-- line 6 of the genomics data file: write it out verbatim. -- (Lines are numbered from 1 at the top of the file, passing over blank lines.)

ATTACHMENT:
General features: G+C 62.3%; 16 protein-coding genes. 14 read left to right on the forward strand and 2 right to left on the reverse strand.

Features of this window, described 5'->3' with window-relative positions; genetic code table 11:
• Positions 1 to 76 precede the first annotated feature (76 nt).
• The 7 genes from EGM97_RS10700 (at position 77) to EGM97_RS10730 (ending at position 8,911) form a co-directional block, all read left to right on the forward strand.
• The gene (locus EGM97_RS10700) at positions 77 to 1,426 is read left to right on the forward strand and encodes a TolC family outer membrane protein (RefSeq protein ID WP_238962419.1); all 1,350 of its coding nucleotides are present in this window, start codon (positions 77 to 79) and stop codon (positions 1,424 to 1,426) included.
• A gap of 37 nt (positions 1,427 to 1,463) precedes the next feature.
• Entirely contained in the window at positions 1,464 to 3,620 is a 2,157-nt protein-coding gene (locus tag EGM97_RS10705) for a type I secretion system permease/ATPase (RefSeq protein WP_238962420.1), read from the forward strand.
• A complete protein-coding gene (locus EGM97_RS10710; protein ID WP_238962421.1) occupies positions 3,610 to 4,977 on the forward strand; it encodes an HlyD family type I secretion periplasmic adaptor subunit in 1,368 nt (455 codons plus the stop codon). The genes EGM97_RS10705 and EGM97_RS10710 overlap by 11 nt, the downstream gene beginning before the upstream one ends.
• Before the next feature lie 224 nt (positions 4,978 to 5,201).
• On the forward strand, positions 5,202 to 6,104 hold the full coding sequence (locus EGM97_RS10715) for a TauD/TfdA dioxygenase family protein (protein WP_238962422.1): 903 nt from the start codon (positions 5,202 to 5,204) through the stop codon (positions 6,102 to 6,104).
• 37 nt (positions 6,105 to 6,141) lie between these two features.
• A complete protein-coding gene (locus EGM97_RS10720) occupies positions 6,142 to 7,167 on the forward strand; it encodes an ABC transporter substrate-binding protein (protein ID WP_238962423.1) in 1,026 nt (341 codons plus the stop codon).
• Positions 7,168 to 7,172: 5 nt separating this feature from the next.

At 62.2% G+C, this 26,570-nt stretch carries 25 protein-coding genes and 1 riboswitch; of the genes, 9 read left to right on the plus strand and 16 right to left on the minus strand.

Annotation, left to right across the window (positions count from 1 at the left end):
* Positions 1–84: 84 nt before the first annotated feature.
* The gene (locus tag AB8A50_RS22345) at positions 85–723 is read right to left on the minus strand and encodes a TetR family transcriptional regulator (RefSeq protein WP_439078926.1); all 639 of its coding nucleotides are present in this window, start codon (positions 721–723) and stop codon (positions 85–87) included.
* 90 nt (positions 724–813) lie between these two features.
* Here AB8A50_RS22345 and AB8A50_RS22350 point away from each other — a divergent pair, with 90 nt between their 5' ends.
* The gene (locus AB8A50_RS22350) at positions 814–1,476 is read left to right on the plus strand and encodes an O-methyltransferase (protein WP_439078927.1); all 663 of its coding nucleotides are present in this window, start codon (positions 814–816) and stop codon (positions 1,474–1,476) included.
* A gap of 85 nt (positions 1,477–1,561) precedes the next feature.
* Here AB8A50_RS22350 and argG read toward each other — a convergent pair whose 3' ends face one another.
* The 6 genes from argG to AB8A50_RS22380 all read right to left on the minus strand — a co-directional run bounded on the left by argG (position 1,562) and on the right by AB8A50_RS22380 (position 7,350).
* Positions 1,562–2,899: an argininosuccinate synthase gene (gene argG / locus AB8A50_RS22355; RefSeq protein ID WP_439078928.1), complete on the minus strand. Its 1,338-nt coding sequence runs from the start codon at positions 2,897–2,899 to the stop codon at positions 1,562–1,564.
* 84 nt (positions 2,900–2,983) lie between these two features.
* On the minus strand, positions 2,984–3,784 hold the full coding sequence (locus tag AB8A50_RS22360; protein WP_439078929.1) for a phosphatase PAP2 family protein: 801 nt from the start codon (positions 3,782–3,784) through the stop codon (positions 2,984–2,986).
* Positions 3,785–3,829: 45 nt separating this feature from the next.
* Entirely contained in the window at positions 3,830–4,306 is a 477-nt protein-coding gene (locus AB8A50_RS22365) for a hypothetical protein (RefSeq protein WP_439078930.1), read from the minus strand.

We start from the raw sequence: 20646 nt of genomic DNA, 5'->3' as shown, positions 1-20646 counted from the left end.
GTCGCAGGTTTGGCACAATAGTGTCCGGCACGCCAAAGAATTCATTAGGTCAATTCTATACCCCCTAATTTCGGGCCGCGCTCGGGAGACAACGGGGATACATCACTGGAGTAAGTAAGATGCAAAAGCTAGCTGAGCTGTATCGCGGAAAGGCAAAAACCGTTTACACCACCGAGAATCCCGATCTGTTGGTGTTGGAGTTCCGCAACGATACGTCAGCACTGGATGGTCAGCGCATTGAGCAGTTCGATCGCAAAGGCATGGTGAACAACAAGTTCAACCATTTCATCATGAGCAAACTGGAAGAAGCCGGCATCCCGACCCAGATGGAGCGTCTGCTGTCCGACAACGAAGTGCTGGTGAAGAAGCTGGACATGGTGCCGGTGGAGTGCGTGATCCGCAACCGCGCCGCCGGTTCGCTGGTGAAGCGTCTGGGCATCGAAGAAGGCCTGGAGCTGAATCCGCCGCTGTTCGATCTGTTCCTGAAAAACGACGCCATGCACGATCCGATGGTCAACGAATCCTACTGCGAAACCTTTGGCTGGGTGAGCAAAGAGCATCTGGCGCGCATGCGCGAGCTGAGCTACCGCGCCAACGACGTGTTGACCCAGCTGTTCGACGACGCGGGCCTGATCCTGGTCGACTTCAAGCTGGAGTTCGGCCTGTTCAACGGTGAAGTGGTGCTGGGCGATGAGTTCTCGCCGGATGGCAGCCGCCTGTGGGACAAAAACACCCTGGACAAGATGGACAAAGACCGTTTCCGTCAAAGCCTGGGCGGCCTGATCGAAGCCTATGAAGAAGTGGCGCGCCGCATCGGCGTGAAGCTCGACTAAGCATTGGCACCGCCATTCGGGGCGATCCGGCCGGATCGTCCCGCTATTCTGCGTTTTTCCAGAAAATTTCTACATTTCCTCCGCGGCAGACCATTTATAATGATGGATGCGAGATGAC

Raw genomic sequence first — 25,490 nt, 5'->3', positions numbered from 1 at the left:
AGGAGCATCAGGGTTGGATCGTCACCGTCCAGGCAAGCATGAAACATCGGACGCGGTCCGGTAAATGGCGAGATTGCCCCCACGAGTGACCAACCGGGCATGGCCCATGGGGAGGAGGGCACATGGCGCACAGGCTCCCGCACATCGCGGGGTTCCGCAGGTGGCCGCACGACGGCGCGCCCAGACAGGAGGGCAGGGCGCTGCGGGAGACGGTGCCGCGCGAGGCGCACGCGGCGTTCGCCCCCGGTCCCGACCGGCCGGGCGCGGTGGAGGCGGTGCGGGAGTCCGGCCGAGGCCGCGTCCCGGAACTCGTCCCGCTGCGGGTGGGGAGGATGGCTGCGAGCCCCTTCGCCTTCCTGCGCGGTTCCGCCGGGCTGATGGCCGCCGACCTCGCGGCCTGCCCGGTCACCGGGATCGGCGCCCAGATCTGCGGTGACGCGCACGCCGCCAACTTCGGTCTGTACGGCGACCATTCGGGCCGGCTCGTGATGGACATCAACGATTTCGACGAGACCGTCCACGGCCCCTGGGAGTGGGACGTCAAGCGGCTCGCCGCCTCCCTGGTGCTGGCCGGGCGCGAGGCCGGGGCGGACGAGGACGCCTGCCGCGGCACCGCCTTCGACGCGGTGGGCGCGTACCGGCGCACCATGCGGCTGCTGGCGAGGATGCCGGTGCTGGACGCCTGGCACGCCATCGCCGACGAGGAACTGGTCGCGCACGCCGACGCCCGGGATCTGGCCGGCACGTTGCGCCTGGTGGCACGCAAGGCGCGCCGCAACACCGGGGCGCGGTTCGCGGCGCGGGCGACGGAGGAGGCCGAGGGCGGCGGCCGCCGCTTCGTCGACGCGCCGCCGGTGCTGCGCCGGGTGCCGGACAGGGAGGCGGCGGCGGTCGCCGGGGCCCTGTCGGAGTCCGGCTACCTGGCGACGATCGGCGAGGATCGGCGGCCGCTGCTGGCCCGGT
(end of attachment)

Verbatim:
• A gap of 37 nt (positions 1,427 to 1,463) precedes the next feature.